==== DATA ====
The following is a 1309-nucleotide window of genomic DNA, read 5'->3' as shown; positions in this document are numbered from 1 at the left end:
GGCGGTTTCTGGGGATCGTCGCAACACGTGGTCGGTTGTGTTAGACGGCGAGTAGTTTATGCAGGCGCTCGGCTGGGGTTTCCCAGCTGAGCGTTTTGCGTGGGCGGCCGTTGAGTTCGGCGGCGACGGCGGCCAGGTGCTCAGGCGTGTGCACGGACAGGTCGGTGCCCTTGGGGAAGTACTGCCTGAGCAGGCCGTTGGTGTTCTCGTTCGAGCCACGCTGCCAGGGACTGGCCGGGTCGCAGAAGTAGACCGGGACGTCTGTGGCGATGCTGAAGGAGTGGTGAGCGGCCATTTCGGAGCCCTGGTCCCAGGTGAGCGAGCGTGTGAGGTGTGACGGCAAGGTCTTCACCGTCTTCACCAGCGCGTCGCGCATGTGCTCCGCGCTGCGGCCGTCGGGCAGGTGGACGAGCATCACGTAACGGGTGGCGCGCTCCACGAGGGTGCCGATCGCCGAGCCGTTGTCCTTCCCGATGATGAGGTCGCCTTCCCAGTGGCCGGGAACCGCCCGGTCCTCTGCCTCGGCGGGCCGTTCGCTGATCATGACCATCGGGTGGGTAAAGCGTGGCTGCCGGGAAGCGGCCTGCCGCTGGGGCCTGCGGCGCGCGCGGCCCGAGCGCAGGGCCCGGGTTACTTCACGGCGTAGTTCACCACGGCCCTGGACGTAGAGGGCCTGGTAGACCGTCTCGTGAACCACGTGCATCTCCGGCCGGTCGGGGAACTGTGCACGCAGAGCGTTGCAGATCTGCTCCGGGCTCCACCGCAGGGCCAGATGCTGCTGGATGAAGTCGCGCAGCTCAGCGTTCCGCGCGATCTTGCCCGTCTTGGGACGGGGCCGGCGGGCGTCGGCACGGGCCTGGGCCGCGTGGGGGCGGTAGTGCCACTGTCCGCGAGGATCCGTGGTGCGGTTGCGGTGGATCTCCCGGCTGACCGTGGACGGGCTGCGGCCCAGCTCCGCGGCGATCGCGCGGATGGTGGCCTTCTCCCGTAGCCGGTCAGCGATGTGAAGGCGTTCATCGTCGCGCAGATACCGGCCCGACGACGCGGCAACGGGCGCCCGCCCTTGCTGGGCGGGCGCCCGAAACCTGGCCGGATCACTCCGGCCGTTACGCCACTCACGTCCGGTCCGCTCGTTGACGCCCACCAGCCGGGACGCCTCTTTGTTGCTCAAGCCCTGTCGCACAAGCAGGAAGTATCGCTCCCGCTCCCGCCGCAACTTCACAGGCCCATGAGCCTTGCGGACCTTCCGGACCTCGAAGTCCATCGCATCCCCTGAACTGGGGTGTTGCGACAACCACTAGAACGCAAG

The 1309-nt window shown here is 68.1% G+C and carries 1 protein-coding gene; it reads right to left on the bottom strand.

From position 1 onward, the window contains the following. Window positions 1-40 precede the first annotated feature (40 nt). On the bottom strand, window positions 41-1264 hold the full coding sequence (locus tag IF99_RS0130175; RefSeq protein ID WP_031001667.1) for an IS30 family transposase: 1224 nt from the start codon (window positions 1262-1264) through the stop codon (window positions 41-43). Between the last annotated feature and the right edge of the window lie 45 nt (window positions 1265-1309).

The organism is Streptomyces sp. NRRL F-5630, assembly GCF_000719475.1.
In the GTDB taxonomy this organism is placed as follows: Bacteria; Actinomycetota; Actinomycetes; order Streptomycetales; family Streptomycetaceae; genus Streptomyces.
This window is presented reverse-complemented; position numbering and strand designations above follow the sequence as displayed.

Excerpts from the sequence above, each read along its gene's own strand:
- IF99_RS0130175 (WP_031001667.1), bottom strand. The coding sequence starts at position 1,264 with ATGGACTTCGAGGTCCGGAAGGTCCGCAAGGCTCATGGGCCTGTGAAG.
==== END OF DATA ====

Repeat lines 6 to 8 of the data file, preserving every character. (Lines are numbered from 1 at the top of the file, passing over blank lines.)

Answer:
In the GTDB taxonomy this organism is placed as follows: Bacteria; Actinomycetota; Actinomycetes; order Streptomycetales; family Streptomycetaceae; genus Streptomyces.
This window is presented reverse-complemented; position numbering and strand designations above follow the sequence as displayed.

Excerpts from the sequence above, each read along its gene's own strand: